Clinical technology company ClinPhone has bolstered its position in the electronic data capture (EDC) sector via the acquisition of DataLabs for up to $69 million.

The announcement came as the company posted its first profit since floating on the London Stock Exchange in June. Pretax profit came in at £1.8 million for the first half of 2006, compared to a loss of £90,000 in the same period of 2005.

Revenues were up a third to £21 million, with contracted orders up 18% to £37 million, said ClinPhone, which said that the demand for clinical trial services is outstripping supply at the moment. It also noted that the average order value climbed 24% to £176,000.

The UK company specialises in technologies used to randomise patients into clinical trials, manage clinical trial material (CTM) supplies and keep track of patient records, and will now be able to add DataLabs EDC capabilities, which focus on collecting and processing the data generated in clinical trials.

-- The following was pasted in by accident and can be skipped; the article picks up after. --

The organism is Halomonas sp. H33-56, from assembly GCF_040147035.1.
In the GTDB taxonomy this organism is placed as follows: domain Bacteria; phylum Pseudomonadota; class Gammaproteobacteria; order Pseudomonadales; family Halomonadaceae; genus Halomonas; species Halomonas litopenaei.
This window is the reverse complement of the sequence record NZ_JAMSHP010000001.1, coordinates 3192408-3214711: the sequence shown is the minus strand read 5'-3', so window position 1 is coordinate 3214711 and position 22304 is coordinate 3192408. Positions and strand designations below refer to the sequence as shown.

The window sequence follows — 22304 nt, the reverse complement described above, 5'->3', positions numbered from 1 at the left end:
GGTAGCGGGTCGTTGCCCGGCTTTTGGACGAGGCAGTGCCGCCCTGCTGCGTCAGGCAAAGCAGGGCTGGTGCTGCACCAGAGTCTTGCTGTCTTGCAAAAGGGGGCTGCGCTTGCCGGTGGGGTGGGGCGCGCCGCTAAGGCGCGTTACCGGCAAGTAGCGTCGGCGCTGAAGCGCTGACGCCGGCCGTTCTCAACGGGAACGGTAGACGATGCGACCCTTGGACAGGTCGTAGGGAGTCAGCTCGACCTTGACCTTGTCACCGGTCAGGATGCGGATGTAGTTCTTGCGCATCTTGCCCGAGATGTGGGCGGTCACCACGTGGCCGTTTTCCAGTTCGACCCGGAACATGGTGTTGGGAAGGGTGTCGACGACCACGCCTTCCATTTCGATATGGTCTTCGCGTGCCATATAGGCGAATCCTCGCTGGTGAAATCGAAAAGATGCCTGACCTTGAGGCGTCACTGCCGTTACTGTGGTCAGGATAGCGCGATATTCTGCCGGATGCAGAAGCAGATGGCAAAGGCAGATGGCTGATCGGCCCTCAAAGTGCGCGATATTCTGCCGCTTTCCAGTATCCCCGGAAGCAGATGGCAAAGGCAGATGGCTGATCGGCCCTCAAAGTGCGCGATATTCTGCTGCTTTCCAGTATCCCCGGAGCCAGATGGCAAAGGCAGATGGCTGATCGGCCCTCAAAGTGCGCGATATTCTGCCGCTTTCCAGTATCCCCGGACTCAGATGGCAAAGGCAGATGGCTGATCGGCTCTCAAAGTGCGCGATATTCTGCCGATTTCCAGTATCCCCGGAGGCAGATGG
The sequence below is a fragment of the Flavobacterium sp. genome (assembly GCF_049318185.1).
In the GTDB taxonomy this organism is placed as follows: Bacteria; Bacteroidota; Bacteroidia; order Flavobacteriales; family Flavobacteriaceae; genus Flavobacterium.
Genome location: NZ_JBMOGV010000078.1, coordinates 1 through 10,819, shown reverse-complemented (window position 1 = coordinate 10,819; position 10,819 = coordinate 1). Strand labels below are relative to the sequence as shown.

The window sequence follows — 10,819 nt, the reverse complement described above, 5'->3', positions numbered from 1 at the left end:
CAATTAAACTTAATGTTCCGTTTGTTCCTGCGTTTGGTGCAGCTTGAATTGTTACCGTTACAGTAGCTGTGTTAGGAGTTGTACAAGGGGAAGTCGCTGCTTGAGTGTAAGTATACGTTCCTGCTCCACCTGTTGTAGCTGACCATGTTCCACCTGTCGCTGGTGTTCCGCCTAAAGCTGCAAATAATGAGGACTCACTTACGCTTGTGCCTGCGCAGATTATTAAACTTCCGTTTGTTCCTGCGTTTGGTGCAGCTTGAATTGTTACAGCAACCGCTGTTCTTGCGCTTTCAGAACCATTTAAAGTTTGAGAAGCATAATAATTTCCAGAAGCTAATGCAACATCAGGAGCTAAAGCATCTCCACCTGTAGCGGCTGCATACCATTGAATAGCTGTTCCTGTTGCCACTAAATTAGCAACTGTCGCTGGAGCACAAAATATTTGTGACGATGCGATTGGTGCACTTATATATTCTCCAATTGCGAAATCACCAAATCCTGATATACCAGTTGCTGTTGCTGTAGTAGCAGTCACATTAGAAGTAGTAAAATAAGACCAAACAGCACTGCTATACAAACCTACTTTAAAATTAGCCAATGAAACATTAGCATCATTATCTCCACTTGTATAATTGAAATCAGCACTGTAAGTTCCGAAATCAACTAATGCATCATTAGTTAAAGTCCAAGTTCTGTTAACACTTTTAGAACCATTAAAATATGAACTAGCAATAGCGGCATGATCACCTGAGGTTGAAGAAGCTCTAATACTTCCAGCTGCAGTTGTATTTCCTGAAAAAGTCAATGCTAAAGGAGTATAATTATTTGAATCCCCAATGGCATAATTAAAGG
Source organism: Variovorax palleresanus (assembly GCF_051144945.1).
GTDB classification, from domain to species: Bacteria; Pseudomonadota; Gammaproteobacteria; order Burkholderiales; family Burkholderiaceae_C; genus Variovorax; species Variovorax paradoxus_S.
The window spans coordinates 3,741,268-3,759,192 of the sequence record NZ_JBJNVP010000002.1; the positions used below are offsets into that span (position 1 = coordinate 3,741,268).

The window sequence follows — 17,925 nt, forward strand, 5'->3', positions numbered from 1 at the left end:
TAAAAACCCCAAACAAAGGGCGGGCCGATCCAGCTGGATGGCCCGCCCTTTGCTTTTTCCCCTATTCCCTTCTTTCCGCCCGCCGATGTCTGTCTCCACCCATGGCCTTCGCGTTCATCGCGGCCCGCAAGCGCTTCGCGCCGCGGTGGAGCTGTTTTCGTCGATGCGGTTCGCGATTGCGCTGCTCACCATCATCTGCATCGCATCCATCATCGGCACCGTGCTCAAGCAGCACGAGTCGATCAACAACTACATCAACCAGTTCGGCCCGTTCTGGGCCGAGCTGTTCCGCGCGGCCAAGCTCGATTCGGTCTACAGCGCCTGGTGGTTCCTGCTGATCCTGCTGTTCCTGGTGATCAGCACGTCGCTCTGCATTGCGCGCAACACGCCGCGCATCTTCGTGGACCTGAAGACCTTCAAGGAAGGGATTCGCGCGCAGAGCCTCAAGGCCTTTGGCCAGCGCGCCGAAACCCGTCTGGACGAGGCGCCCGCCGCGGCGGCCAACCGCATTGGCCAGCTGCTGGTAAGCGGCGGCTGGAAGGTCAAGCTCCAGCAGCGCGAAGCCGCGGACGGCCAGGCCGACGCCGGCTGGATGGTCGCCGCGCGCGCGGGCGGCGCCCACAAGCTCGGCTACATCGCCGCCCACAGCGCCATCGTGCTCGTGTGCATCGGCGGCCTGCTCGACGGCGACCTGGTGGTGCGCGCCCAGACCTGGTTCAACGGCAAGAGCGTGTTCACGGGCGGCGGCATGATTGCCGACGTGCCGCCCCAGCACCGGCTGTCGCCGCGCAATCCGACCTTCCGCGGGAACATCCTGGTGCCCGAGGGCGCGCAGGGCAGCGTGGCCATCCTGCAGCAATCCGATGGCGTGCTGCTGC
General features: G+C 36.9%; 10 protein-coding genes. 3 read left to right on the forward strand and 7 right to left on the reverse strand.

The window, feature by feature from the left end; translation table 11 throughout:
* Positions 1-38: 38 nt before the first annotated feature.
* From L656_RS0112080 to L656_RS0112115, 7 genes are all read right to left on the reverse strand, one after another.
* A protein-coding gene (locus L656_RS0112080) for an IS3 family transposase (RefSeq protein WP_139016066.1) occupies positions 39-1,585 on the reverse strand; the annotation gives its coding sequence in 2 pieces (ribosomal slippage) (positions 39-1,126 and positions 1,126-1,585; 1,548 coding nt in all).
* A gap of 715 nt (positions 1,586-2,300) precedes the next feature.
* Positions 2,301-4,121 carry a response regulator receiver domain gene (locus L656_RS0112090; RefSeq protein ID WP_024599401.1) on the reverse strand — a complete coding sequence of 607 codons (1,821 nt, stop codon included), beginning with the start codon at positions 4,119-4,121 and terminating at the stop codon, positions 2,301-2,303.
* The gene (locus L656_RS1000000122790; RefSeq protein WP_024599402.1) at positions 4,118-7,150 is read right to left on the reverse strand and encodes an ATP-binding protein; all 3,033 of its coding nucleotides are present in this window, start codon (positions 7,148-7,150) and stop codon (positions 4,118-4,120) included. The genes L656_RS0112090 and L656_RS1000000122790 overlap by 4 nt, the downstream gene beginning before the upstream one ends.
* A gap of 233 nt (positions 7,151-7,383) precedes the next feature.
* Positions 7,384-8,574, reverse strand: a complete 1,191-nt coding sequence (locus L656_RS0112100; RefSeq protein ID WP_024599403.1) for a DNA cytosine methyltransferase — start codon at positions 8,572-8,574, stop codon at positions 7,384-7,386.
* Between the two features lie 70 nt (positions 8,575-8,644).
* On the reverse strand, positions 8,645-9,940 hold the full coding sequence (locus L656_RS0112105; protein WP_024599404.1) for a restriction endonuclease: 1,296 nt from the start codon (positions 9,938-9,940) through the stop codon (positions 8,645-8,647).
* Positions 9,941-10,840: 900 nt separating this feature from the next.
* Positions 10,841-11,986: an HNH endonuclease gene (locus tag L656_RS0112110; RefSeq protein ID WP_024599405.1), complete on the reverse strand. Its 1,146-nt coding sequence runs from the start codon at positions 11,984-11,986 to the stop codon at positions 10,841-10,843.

The incorporation of DataLabs will make it easier for ClinPhone to develop turnkey offerings that can be sold as a bundle to pharmaceutical and biotechnology companies. At the moment, it tends to develop bespoke systems for its clients.

The deal “enables ClinPhone to become the first company in the biopharmaceutical sector to offer a comprehensive suite of clinical trial management and data capture systems. We are first to market with this integrated technology offering” that allows data to be captured from both patients and doctors, said ClinPhone chief executive Steve Kent.

Increasingly, customers are seeking to meet their needs for this type of technology from a single source, he added.

As partners, Clinphone and DataLabs have been working for months on integrating their respective product suites, they said.

The EDC sector has been growing steadily, but hardly spectacularly, and was estimated to be worth around $150 million in 2004. But while CenterWatch estimates that just 10%-15% of trials make use of the technology at the moment, new technologies that enable paper and electornic data capture to be run side-by-side, such as a Java-based web architecture known as AJAX, and the emergence of Clinical Data Interchange Standards Consortium (CDISC) as a standard database format is encouraging its wider adoption.

With 80% of the market still relying on paper-based technologies, ClinPhone expects that there will be a huge opportunity for its portfolio, which include both telephone-based and web-based technologies.

The combined organisation now has more than 700 full time staff across North America, Europe and Australasia, it said.